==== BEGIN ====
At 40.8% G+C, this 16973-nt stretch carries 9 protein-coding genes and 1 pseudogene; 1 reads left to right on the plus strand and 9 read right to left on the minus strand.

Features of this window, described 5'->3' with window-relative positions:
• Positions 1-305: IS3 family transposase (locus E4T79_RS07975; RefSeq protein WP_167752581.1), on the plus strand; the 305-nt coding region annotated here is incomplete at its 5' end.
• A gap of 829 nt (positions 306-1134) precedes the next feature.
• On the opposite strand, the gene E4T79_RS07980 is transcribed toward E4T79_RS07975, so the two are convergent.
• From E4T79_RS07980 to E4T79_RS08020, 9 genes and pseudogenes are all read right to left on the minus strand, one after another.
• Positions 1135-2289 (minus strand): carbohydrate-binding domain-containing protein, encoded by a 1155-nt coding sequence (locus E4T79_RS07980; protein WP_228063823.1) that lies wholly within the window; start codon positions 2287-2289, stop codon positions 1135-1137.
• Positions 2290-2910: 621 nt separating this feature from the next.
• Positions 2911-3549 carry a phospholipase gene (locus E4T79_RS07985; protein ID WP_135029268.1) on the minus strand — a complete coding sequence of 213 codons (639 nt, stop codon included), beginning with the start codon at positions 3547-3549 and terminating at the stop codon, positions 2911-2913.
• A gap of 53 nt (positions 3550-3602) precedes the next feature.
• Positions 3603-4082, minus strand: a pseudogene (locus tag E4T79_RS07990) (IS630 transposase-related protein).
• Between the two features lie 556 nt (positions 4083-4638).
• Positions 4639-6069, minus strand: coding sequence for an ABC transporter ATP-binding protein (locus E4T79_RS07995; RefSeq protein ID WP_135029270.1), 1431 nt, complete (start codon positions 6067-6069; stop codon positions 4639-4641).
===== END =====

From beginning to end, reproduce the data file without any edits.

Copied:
At 40.8% G+C, this 16973-nt stretch carries 9 protein-coding genes and 1 pseudogene; 1 reads left to right on the plus strand and 9 read right to left on the minus strand.

Features of this window, described 5'->3' with window-relative positions:
• Positions 1-305: IS3 family transposase (locus E4T79_RS07975; RefSeq protein WP_167752581.1), on the plus strand; the 305-nt coding region annotated here is incomplete at its 5' end.
• A gap of 829 nt (positions 306-1134) precedes the next feature.
• On the opposite strand, the gene E4T79_RS07980 is transcribed toward E4T79_RS07975, so the two are convergent.
• From E4T79_RS07980 to E4T79_RS08020, 9 genes and pseudogenes are all read right to left on the minus strand, one after another.
• Positions 1135-2289 (minus strand): carbohydrate-binding domain-containing protein, encoded by a 1155-nt coding sequence (locus E4T79_RS07980; protein WP_228063823.1) that lies wholly within the window; start codon positions 2287-2289, stop codon positions 1135-1137.
• Positions 2290-2910: 621 nt separating this feature from the next.
• Positions 2911-3549 carry a phospholipase gene (locus E4T79_RS07985; protein ID WP_135029268.1) on the minus strand — a complete coding sequence of 213 codons (639 nt, stop codon included), beginning with the start codon at positions 3547-3549 and terminating at the stop codon, positions 2911-2913.
• A gap of 53 nt (positions 3550-3602) precedes the next feature.
• Positions 3603-4082, minus strand: a pseudogene (locus tag E4T79_RS07990) (IS630 transposase-related protein).
• Between the two features lie 556 nt (positions 4083-4638).
• Positions 4639-6069, minus strand: coding sequence for an ABC transporter ATP-binding protein (locus E4T79_RS07995; RefSeq protein ID WP_135029270.1), 1431 nt, complete (start codon positions 6067-6069; stop codon positions 4639-4641).